After a long weekend of tasting Chicago and dancing to Stevie Wonder and practicing my beach volleyball skills, this rainy Sunday turned into a couch-sitting marathon. And coincidentally an “I Love the New Millennium” marathon. The VH1 “I Love….” series is as addicting as Sudoku, and even more so when the commenters are talking ABOUT Sudoku. Initially I thought it was obviously too soon to roll out this series; the signs are pretty clear when you can’t even make it a clean 10 part series because the new millennium isn’t coming to a close yet! But two hours into the marathon, Kate, Doc, and I had failed to move or attempt to change the channel yet. Four hours into it and we were committed. At the Sixth hour we could predict the next event before the clip even started, yet still we couldn’t fathom changing the channel until the bitter end.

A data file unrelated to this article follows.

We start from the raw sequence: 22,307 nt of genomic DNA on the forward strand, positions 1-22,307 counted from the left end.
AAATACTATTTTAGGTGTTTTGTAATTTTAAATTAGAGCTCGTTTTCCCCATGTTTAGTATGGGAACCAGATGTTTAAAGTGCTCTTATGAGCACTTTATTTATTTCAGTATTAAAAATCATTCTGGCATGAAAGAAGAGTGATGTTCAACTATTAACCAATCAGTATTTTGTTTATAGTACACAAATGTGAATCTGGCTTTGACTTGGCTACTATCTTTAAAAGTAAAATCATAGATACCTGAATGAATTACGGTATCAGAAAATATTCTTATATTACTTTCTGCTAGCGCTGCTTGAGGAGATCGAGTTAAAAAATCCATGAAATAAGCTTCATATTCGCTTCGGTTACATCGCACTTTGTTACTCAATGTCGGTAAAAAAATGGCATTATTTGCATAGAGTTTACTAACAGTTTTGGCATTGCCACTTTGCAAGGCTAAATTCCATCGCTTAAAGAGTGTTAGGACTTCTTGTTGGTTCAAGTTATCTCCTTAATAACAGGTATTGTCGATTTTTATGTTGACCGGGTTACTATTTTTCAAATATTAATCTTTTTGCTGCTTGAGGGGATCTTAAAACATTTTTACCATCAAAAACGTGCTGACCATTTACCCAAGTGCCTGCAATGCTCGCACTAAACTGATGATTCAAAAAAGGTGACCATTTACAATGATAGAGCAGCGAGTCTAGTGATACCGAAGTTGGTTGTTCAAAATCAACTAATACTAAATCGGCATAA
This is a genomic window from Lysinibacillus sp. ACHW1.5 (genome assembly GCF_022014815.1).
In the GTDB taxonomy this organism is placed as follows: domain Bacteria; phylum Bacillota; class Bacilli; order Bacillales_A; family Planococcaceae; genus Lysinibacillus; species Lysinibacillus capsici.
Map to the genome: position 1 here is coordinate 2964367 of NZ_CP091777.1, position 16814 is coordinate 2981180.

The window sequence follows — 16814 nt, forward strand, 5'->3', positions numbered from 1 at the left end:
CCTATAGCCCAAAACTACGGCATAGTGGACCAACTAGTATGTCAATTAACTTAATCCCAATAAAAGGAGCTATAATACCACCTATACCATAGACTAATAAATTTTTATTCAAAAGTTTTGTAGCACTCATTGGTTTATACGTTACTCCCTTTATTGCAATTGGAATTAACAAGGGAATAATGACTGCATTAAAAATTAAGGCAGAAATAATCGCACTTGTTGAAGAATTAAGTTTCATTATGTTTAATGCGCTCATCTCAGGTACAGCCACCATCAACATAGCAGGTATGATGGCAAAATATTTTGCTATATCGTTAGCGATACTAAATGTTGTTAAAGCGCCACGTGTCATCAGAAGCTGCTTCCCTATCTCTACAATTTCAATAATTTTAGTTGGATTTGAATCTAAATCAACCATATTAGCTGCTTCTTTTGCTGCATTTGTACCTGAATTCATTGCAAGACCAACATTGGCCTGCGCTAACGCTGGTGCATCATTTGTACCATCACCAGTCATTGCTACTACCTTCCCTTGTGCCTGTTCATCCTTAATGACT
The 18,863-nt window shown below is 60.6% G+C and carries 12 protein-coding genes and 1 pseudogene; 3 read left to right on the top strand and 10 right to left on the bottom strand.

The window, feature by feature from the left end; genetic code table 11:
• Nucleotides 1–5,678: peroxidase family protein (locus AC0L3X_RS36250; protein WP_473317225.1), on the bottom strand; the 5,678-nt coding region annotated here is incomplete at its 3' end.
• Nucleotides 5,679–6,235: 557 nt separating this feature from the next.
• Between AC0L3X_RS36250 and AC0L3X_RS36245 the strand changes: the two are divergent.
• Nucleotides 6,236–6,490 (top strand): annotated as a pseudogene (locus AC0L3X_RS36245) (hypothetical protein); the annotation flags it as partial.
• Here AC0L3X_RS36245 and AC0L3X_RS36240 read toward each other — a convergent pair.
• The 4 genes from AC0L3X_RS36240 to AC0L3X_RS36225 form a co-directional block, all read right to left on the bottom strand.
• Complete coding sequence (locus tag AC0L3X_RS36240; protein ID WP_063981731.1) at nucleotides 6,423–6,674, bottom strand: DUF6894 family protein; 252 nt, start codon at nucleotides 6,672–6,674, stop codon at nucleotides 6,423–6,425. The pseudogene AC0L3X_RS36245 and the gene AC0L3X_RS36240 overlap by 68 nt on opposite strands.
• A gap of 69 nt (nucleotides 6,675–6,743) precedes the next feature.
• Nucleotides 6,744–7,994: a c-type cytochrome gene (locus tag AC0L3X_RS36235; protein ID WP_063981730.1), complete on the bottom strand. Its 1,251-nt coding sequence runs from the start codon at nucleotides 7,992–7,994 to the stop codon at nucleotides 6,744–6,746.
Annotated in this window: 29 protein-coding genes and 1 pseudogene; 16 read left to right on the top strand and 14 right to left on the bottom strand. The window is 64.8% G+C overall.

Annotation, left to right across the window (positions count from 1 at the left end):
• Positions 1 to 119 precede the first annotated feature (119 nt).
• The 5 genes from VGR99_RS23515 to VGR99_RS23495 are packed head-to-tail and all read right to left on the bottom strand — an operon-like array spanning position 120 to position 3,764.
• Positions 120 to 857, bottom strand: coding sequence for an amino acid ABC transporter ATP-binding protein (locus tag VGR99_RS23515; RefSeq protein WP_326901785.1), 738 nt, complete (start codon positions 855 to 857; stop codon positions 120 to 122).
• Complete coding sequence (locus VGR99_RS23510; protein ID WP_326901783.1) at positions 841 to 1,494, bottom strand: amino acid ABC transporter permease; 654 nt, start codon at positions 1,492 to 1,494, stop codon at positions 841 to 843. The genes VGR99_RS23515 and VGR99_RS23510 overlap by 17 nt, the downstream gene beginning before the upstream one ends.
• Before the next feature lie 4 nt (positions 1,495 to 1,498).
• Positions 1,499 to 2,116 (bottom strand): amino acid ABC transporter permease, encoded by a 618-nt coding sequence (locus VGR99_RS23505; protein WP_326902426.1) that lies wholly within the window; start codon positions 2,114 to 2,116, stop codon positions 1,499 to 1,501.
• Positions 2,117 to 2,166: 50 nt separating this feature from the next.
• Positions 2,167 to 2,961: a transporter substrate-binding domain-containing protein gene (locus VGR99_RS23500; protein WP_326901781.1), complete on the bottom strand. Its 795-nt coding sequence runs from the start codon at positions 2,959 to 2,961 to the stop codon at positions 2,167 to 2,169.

Where “I Love the 70s” was a history class for Gen Yers and hippie wannabes (myself included), and the 80s series was a challenge to see how far back into your toddler years you remember, and the 90s was an embarrassing parade of all the bedazzled memorabilia of our childhood, the 21st century series is an “in case you forgot” play by play of current events. So what was it that drew us into the pop culture explosion of products and events that we had already lived to see? Not nostalgia, not history. For me it was the underlying truth to the outlandish statements of the commenters. This goes back to my profession of love to John Stewart. The only way to survive this over stimulated, opinionated, babies-laughing-are-controversial 21st century is humor. It may be an avoidance tactic to buy more time before having to think about real issues like an economy slipping silently into a recession or being on the brink of make-or-break-the-state-of-the-union election in a few months, but why is that so bad? I watch and listen to enough vh1 clip shows and stand up and comedy central and last comic standing to see the humor in pop culture and newsmakers today. I don’t think it makes the nature of things lose importance, but gives things a spoonful of sugar twist of Mary Poppins, helps it go down easier, puts things in perspective. News is not so end-of-the-world scary and LA starlet aren’t so this-is-the-state-of-our-youth when you can laugh at them and be happy that your life does not involve paparazzi or Ann Coulter. If you listen to right comedians, they actually have great brush-your-shoulders-off views of America. Ellen has taught the world that sometimes all you can do is dance. And THAT is the greatest message of all.